Body, senses and image
My work is sourced in the felt experience of being a body. Sculptures and installations use human scale, visceral shapes, and abstracted natural imagery invite viewers’ bodily responses. I combine sensuous materials like translucent rawhide cow skin, soft cloth or rope, and tough copper, concrete or steel. Some sculptures are animated by people’s movement and touch, some by light, neon or video, and outdoors, by changing light and weather. I collaborate with dancers, filmmakers, scientists and artists to explore the interaction of the forces of body, nature and spirit. I aim to soften the boundaries our culture has inscribed between body and mind, natural and human, stillness and motion, inside and outside.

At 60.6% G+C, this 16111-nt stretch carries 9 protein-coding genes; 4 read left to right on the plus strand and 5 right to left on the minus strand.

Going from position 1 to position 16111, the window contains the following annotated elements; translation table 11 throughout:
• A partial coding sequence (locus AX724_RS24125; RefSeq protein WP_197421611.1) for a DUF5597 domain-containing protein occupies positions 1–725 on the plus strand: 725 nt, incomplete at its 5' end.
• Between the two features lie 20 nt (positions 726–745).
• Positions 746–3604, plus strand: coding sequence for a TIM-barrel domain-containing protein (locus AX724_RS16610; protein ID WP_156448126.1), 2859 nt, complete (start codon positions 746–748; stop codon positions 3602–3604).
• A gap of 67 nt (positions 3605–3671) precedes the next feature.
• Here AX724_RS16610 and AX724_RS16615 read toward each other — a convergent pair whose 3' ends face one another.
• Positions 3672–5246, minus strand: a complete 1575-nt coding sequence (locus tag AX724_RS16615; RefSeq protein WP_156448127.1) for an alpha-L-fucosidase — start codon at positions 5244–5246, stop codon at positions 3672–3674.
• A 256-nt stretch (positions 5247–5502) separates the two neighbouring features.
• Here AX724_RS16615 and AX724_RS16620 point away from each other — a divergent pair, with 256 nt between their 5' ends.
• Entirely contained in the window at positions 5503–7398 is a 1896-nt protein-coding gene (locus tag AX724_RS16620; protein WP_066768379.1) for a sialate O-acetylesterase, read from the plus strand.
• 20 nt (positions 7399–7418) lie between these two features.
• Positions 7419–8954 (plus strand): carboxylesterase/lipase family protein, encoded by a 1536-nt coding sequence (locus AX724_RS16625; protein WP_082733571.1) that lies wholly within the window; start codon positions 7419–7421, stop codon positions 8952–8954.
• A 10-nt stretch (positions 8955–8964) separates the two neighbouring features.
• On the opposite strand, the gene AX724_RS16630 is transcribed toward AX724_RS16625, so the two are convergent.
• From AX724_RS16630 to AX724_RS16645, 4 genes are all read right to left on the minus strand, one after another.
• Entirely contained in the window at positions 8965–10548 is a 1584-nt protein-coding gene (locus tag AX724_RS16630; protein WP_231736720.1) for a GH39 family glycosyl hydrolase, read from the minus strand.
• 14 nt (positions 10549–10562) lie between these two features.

By Rosalyn Driscoll
Art and Visual Culture, Bloomsbury Publishing, London, September 17, 2020
The Sensing Body in the Visual Arts explores the connective, creative powers of the somatic senses in making and engaging with the visual arts. The body and the somatic senses—touch, kinesthesia, proprioception, balance, pain, temperature and emotion—underlie, support and participate in all perception. They infuse one’s experience of the arts, even visual art. This book sheds light on the usually hidden, unconscious role of the somatic senses, revealing how fundamental they are to artists’ working processes and to people’s experience of art. Becoming aware of the multiple dimensions of somatic sensitivity opens rich aesthetic, perceptual territory in art making and appreciation. In the encounter with art, the somatic senses operate in the service of meaning, enhancing the full panoply of expressive, emotive possibilities. The Sensing Body in the Visual Arts proposes a new way of making, experiencing and thinking about art—through the conscious hand and body as well as eye and mind.